Fertility Testing

Five Tests to Identify the Cause of IVF Implantation Failure

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Recurrent IVF failure  can be devastating for patients and challenging for their doctors. Several tests have been proposed to help identify the causes of embryo implantation failure, and possibly increase the likelihood of achieving a successful pregnancy.

According to Dr. Michael A. Feinman, a fertility doctor with HRC Fertility, a uterine evaluation should be done prior to initiating an IVF cycle, and again after two failed IVF cycles. At the same time, other potential causes of implantation failure should be investigated.

Which Tests Can Help Identify the Cause of My IVF Implantation Failure?

IVF implantation failure can be really frustrating and disheartening, but there are several tests and screenings available that can help pinpoint what the issue may be. Dr. Feinman outlines and explains the various test options below.

Uterine Evaluation/Hysterosalpingogram (HSG)

“The evaluation of the uterus should be done before the first IVF cycle,” Dr. Feinman says. “I still feel the HSG is the test of choice because it’s the only one that adequately looks at the uterus and the fallopian tubes.” A hydrosalpinx (blocked fallopian tube filled with fluid) reduces implantation by 50 percent, so you do need to know the tubal status even when doing IVF, he explains.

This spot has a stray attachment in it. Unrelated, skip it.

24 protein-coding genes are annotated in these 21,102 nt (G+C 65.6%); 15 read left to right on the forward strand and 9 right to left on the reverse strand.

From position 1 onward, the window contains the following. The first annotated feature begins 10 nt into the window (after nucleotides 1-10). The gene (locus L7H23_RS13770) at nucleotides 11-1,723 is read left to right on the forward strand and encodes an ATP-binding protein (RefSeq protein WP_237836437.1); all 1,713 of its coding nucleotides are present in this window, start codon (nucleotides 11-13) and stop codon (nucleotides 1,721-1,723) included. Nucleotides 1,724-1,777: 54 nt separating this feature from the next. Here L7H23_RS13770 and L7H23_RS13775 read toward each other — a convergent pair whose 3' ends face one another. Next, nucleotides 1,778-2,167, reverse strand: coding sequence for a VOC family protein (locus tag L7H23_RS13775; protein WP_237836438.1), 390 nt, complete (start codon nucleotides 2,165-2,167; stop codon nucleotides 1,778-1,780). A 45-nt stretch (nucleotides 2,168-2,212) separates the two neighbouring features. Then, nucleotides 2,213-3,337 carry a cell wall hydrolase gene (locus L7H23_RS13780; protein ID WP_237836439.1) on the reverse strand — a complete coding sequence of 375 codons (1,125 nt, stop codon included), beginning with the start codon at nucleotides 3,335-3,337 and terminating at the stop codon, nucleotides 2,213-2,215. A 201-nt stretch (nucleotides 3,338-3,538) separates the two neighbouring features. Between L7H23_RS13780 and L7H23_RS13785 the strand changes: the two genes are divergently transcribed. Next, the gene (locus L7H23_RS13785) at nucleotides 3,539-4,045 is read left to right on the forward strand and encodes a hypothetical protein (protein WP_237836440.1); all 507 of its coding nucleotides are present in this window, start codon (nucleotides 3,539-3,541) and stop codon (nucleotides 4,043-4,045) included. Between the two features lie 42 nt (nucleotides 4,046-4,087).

Sperm DNA Fragmentation Test

Another test that has gained interest is the sperm DNA fragmentation assay, which looks at the integrity of DNA in the sperm. Some data suggest that if the assay is abnormally high (a high level of DNA fragmentation), lower fertilization rates, lower implantation rates, and higher miscarriage rates might result. Men with normal semen analysis results can have abnormal DNA fragmentation results. While using sperm DNA fragmentation testing to better understand male fertility is gaining significant interest among fertility specialists, its role is not yet clearly defined, and further data is needed to determine the utility of these tests.

Endometrial Receptivity Assay (ERA)

Since the 1990s, a series of tests have been performed on the cells that line the uterine cavity (endometrium) to determine if there are certain chemical or genetic markers that predict the receptivity of the endometrium to implantation. One of these tests is the Endometrial Receptivity Assay (ERA), a test in which a biopsy of the endometrium is performed (typically in a non-treatment cycle), and the expression of hundreds of genes is investigated to determine the receptivity of the uterus to implantation.

It has been suggested that if the gene expression pattern from the ERA test reveals that the endometrium is not receptive on a particular day, it might provide clues as to whether a future embryo transfer should be performed a day earlier or a day later than expected.

“The nice thing about this is the technology uses genetic markers rather than biochemical markers,” Dr. Feinman says, “And it gives a solution.” The gene expression technology can see if the endometrial “implantation window” is open on the correct day of the cycle. If it is not, you can freeze the embryos and transfer them in a protocol that adjusts the number of days of progesterone given prior to the transfer.